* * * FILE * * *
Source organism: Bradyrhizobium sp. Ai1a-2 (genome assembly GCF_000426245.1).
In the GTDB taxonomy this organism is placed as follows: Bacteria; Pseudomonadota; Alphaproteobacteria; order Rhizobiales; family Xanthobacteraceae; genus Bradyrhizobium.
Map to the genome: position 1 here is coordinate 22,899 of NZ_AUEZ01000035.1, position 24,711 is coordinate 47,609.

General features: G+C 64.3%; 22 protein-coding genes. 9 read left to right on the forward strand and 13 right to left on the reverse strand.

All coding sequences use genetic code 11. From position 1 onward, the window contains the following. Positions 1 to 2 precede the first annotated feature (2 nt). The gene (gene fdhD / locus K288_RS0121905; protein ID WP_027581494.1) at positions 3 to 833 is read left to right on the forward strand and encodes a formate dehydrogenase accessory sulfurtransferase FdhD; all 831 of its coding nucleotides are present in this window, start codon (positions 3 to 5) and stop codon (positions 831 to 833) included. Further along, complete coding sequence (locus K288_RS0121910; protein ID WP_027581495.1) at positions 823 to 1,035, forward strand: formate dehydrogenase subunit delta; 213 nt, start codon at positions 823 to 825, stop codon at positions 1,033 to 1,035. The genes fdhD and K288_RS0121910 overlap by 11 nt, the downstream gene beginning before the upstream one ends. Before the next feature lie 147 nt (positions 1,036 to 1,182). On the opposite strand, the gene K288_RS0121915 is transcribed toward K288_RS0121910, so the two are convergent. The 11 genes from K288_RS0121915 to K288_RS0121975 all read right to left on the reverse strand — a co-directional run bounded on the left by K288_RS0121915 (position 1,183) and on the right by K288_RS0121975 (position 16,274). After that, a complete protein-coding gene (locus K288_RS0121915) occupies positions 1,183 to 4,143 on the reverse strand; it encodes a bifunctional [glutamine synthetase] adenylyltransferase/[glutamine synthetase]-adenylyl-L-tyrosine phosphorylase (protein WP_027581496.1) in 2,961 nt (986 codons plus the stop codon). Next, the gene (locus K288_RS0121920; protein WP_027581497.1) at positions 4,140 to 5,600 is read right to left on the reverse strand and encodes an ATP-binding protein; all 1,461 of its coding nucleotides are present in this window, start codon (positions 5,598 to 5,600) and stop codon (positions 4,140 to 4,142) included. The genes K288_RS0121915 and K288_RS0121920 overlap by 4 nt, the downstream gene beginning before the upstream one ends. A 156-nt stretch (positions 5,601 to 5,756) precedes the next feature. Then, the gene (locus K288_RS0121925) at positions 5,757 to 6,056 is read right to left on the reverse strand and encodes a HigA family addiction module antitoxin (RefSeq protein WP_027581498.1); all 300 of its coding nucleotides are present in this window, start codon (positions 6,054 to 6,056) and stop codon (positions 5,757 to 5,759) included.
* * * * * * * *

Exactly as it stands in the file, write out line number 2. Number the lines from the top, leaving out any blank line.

In the GTDB taxonomy this organism is placed as follows: Bacteria; Pseudomonadota; Alphaproteobacteria; order Rhizobiales; family Xanthobacteraceae; genus Bradyrhizobium.